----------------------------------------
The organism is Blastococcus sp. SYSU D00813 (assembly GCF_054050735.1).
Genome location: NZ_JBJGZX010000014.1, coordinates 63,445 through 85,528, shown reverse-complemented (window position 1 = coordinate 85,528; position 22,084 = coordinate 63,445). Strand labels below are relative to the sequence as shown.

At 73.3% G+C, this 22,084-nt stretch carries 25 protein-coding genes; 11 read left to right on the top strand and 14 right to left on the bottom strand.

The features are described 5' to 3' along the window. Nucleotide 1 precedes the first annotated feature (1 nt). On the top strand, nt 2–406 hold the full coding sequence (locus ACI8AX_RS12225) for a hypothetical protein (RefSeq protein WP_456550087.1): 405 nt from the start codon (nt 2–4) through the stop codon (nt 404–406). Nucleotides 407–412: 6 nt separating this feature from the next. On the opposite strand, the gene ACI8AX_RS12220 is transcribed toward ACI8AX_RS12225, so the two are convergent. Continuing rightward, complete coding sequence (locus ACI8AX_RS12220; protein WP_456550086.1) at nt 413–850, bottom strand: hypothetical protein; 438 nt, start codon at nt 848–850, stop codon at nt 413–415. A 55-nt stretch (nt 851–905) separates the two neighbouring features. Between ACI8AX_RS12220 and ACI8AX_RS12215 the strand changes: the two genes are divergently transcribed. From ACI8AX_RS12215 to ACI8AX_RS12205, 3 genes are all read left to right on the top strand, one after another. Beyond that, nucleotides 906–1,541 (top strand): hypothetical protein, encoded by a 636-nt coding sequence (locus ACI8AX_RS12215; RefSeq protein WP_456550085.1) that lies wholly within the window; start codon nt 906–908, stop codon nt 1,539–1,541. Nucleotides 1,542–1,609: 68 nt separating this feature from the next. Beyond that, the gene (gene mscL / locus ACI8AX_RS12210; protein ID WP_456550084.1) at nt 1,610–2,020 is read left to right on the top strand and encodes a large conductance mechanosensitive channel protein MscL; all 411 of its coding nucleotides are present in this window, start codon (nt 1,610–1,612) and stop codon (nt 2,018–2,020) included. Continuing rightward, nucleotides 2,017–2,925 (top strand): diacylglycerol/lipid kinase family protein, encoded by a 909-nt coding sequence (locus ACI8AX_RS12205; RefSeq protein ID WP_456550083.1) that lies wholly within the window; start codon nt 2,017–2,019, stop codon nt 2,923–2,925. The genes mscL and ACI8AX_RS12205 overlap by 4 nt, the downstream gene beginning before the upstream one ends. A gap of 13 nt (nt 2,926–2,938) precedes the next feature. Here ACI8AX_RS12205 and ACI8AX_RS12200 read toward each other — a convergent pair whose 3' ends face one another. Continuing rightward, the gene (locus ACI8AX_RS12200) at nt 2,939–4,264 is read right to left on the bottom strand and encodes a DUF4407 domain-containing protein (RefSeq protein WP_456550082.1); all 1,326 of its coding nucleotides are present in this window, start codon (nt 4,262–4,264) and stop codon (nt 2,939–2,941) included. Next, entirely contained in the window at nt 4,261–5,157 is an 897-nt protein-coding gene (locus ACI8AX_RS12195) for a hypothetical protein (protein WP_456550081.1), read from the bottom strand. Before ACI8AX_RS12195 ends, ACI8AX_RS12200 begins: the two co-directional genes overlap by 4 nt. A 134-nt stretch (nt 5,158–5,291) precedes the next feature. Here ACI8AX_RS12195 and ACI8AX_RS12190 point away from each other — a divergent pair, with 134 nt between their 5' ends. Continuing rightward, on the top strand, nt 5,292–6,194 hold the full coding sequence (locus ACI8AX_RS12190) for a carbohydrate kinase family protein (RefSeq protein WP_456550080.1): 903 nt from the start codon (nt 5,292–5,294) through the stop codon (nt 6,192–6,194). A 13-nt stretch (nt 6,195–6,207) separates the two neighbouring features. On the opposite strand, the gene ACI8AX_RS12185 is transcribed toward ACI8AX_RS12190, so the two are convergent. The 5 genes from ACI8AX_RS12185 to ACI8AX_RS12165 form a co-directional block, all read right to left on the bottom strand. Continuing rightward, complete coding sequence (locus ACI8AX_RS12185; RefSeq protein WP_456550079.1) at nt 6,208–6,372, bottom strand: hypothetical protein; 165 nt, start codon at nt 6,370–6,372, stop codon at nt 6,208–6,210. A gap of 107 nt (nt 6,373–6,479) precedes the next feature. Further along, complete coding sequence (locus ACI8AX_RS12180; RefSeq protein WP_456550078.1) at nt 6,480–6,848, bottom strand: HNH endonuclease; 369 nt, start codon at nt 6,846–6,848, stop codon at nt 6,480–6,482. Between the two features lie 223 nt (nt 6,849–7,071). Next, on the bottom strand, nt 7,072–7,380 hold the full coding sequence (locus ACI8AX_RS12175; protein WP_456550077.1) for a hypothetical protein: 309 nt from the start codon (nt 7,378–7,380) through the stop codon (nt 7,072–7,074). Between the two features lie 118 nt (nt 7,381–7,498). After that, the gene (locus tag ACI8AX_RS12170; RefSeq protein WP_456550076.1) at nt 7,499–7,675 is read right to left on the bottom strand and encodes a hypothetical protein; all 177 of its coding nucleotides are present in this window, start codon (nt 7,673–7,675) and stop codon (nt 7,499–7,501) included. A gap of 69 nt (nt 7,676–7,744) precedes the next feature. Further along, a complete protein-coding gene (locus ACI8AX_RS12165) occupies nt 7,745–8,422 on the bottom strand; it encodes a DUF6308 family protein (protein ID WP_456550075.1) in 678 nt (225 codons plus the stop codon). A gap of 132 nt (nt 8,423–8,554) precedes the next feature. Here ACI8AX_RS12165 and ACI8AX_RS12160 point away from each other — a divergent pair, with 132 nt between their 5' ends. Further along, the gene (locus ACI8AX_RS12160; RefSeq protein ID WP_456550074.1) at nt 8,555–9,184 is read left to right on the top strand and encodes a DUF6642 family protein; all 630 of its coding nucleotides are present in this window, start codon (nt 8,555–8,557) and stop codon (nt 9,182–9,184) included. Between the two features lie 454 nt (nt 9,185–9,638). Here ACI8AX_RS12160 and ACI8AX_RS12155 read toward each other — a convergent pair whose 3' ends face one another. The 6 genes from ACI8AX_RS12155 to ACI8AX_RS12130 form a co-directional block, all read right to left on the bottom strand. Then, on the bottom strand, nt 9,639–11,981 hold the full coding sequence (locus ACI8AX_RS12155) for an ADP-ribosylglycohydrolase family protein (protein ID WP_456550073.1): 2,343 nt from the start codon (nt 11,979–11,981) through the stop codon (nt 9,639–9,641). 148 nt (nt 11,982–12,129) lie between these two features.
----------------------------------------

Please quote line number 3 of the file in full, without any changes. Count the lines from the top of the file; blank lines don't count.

At 73.3% G+C, this 22,084-nt stretch carries 25 protein-coding genes; 11 read left to right on the top strand and 14 right to left on the bottom strand.